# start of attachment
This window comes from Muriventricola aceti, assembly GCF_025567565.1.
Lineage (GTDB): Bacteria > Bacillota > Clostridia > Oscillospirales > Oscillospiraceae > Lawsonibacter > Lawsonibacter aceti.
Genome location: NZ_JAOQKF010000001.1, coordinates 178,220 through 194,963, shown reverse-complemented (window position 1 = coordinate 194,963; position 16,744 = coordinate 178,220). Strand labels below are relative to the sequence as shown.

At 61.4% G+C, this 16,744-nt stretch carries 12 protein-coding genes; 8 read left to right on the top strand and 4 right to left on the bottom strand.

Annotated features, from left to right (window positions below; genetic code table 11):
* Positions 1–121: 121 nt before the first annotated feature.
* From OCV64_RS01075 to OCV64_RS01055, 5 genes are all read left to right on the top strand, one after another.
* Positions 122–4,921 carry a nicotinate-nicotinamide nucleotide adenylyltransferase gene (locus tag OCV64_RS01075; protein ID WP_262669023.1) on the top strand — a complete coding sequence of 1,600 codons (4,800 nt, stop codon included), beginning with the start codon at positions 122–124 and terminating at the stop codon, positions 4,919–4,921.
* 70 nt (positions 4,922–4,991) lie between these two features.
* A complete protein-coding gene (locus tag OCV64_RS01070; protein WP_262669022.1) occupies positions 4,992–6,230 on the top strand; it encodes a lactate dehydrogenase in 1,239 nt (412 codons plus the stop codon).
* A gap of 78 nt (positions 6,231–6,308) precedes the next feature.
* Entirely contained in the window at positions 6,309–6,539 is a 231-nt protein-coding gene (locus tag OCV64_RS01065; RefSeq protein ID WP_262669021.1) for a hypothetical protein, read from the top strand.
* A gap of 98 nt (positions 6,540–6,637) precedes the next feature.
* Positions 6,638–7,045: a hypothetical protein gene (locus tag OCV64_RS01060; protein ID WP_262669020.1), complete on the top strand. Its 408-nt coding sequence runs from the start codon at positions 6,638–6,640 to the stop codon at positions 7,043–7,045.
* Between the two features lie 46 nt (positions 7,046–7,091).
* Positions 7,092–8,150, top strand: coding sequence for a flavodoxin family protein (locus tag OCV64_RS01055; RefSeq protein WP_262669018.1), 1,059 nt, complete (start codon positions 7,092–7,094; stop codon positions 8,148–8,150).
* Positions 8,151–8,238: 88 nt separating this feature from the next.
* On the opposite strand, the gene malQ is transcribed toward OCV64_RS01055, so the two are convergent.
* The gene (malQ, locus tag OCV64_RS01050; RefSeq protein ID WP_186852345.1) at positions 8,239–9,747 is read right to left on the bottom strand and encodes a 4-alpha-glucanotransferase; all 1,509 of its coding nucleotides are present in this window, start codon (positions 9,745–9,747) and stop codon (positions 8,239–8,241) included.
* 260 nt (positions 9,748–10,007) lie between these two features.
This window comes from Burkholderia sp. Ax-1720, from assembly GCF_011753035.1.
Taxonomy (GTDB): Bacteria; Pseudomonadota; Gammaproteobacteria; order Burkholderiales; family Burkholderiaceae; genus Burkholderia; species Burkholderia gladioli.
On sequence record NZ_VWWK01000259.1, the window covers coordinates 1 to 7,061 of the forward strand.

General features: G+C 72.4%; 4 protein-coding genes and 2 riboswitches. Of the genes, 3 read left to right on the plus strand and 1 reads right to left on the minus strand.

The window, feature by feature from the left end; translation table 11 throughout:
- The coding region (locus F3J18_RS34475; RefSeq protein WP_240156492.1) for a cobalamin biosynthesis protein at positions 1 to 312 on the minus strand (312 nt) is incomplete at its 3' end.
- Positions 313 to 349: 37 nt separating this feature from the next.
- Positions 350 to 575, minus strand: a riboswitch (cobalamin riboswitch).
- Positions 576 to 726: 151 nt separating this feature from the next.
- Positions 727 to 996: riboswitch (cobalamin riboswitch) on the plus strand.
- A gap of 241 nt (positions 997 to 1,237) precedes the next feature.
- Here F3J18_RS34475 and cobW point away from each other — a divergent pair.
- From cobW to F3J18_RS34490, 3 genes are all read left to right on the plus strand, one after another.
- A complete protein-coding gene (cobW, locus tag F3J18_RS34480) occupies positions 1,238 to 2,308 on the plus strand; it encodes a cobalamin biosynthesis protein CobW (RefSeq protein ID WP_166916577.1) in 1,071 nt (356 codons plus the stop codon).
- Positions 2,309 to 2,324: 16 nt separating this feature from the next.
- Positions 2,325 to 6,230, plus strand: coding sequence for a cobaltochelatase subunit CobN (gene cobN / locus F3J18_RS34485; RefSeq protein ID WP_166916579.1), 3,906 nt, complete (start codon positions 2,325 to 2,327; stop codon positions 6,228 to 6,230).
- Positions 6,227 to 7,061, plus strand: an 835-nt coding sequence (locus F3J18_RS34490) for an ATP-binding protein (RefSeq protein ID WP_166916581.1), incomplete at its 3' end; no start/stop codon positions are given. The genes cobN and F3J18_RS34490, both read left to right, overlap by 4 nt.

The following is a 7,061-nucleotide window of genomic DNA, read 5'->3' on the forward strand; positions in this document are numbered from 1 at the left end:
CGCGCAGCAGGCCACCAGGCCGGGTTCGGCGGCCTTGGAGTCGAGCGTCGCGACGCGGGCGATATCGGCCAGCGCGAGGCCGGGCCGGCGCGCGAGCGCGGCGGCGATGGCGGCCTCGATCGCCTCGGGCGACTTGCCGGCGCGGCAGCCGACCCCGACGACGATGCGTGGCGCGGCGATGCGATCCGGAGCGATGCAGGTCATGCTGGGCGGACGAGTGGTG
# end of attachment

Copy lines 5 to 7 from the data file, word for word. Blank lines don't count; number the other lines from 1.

Annotated features, from left to right (window positions below; genetic code table 11):
* Positions 1–121: 121 nt before the first annotated feature.
* From OCV64_RS01075 to OCV64_RS01055, 5 genes are all read left to right on the top strand, one after another.